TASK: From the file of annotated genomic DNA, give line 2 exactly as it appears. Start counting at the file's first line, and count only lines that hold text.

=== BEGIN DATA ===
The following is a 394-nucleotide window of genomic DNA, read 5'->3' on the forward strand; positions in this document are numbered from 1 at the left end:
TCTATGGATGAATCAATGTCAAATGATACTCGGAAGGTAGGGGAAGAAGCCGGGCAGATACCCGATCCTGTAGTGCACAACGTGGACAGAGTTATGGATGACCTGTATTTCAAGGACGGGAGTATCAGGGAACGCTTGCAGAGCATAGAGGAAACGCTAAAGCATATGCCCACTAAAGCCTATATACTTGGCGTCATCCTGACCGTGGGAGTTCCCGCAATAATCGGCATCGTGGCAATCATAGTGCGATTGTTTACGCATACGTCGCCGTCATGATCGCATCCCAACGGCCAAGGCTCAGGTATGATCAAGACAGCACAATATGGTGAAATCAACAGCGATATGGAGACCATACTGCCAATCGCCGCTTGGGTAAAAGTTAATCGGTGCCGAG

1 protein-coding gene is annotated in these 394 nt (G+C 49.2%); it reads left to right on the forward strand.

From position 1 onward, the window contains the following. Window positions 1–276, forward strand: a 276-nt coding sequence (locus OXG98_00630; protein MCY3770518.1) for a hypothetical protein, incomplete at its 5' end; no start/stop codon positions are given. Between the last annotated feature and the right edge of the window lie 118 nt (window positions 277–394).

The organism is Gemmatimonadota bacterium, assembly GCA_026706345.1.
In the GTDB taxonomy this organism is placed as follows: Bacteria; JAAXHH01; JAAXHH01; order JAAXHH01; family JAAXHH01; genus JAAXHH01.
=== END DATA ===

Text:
TCTATGGATGAATCAATGTCAAATGATACTCGGAAGGTAGGGGAAGAAGCCGGGCAGATACCCGATCCTGTAGTGCACAACGTGGACAGAGTTATGGATGACCTGTATTTCAAGGACGGGAGTATCAGGGAACGCTTGCAGAGCATAGAGGAAACGCTAAAGCATATGCCCACTAAAGCCTATATACTTGGCGTCATCCTGACCGTGGGAGTTCCCGCAATAATCGGCATCGTGGCAATCATAGTGCGATTGTTTACGCATACGTCGCCGTCATGATCGCATCCCAACGGCCAAGGCTCAGGTATGATCAAGACAGCACAATATGGTGAAATCAACAGCGATATGGAGACCATACTGCCAATCGCCGCTTGGGTAAAAGTTAATCGGTGCCGAG